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I'm looking at a couple of cruiser bikes on Craigslist. I want to take them to my beach house for guests. How can I tell if the rims and spokes are steel or aluminum? The steel spokes on an expensive cruiser recently started rusting and popping and I don't want that to happen again.

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    I can't imagine aluminum spokes on any bike -- they'd fail in about 10 minutes. What you want is stainless steel spokes, but it's not that easy to tell stainless from regular steel. (Stainless steel is less attracted to a magnet than regular steel, but it may be hard to judge.) A rim you can pretty much tell by sight, or use a refrigerator magnet to detect steel vs aluminum. – Daniel R Hicks May 23 '15 at 17:39
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    @DanielRHicks Mavic has made racing wheelsets with aluminum spokes at least from early 2000s. They break more often and have higher wind resistance than steel spokes, but not too bad to stop people from buying them. And yes, stainless steel is the answer to original question. – ojs May 23 '15 at 18:27
  • Stainless steel spokes is the way to go (steel and titanium are OK. Carbon fiber, plastic and aluminum spokes are no-no's). – Batman May 23 '15 at 18:45
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    Actually plastic spokes as in bmx wheels might be a solution. :) – RoboKaren May 24 '15 at 5:08
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    Doesn’t almost everything rust on a beach? Salt water is very corrosive. Even alloys which should rust slowly or not at all will suddenly start to rust. I don’t think the problem is limited to the spokes but includes all those small and big steel parts. Eyelets of the rims, brake cables, screws, the frame itself … – Michael Jun 21 '15 at 6:30
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You want stainless spokes and aluminum rims. As suggested in the comments you can check the rims with a magnet – and also by appearance steel rims will probably be shiny. But steel rims are kind of rare, most likely you'll have aluminum on any reasonably priced bike.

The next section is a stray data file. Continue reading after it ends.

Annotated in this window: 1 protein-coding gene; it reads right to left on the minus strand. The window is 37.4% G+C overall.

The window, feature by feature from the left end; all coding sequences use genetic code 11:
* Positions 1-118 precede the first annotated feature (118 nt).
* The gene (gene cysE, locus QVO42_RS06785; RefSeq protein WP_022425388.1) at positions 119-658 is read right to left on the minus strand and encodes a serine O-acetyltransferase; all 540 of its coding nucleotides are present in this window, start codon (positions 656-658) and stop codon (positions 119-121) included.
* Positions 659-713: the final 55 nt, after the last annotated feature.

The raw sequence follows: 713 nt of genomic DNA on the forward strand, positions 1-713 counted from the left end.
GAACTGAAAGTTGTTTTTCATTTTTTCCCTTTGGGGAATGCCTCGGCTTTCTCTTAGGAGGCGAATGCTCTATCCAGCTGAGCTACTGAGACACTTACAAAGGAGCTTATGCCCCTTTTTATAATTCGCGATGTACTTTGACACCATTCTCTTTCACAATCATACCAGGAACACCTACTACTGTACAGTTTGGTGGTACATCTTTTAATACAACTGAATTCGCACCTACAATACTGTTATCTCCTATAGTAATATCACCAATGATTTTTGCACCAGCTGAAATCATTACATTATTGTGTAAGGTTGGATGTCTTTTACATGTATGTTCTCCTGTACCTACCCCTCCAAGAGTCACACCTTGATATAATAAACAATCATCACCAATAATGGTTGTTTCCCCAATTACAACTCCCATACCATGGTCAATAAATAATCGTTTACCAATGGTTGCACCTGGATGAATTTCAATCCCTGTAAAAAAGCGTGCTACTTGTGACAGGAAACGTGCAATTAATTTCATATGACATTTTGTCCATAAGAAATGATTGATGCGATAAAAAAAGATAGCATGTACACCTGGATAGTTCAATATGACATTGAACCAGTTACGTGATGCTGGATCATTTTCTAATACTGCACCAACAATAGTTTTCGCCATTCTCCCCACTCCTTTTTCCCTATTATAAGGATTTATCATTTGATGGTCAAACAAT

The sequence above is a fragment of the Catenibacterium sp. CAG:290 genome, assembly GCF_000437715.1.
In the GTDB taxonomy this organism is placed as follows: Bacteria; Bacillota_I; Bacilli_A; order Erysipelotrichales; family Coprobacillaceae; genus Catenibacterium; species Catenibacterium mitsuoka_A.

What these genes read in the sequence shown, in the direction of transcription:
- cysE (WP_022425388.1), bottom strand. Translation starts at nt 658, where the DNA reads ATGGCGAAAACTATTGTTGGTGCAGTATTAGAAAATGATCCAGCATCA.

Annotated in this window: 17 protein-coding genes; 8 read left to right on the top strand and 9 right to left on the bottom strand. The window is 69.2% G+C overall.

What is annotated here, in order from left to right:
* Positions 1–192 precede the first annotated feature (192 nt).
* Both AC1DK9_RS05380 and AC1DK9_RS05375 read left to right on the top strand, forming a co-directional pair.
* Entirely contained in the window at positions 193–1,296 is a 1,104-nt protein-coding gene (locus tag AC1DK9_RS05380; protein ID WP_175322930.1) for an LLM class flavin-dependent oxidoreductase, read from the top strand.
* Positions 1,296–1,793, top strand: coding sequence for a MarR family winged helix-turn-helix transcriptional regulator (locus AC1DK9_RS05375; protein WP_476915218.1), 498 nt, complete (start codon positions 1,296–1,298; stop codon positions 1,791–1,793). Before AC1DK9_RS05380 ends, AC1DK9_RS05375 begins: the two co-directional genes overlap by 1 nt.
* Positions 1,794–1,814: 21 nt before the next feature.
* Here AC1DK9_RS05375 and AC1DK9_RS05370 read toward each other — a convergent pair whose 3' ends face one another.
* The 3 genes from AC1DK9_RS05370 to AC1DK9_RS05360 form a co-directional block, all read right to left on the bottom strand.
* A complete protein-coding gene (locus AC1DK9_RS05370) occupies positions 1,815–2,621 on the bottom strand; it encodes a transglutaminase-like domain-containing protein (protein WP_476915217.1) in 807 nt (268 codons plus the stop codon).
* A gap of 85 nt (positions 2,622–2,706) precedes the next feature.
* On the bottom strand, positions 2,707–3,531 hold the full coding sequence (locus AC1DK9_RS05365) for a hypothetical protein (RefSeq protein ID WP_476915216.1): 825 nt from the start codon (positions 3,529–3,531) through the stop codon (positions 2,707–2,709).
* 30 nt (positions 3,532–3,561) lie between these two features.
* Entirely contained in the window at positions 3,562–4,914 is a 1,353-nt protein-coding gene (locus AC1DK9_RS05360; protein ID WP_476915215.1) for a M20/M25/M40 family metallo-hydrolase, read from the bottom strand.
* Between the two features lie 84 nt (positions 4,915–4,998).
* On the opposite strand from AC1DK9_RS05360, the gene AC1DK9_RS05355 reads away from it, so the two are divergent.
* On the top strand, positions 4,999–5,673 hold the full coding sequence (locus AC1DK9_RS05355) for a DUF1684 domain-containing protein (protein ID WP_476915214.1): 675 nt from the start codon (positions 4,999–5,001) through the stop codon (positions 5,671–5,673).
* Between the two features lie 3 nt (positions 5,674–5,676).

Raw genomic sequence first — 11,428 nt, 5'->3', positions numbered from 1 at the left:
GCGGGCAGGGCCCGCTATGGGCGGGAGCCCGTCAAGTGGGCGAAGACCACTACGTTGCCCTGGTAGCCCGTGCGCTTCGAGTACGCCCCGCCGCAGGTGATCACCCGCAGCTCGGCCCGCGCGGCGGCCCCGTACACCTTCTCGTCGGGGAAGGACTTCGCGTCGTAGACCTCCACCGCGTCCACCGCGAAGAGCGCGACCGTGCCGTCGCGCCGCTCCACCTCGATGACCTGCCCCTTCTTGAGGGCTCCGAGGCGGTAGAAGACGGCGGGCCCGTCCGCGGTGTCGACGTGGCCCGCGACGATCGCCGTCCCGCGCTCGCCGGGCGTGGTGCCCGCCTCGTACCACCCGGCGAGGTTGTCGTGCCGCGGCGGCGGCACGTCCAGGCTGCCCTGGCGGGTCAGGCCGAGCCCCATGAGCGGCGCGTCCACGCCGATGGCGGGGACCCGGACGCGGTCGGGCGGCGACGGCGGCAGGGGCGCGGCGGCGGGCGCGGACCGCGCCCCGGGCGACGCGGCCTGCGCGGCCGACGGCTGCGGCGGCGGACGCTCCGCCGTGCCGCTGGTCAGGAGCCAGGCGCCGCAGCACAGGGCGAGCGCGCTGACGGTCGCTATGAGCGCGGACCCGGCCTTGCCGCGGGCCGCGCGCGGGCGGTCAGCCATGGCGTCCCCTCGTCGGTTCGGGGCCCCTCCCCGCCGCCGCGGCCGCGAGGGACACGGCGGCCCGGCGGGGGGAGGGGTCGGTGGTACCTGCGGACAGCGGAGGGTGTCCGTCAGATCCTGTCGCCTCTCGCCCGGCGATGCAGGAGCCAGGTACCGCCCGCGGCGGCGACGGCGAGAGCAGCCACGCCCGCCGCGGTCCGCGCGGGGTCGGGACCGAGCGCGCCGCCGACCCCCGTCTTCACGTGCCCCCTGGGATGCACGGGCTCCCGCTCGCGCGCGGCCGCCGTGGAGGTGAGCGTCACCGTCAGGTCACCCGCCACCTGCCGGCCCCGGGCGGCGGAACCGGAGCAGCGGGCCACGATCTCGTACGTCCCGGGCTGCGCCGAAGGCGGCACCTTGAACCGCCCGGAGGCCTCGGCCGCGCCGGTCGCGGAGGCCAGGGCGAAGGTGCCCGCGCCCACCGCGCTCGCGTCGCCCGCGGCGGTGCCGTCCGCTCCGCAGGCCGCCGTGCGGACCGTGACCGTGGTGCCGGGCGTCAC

For the spokes it may be hard to tell with a magnet. I think the easiest way to tell would be to look closely. Stainless spokes will have no finish and will be "good looking" – no, or minimal rust (sometimes steel from machining will leave some residue that will rust, but it will be superficial, color but no significant oxidation). Steel spokes will have some kind of surface finish to prevent rust. You can probably see the finish and some rust or minor damage to it. Finally look at the heads of the spokes. Name brand spokes like Wheelsmith, DT, or Sapim will be marked. Wheelsmith uses a 'W', I think DT uses 'DT', and I'm not sure about Sapim. If you see one of those marks it is a decent chance that the spokes are stainless – as long as they aren't the dull gray of a galvanized (zinc coated) spoke.

  • Stainless is bright, gal is dull. Steel makes a bright noise when you pluck it, aluminium (aluminum to some readers) makes a dull noise and also looks dull unless it's anodized. – andy256 Jun 21 '15 at 5:59
  • @Michael mentioned it in a comment on the question: Near a beach house one salty mists might be present. These are corrosive to the most common types of stainless steel (eg A2). A salt-resistant steel would be A4. (The latter has Mo added for Chlorine stability). – gschenk Feb 22 '17 at 21:54

protected by Community Feb 23 '17 at 13:50

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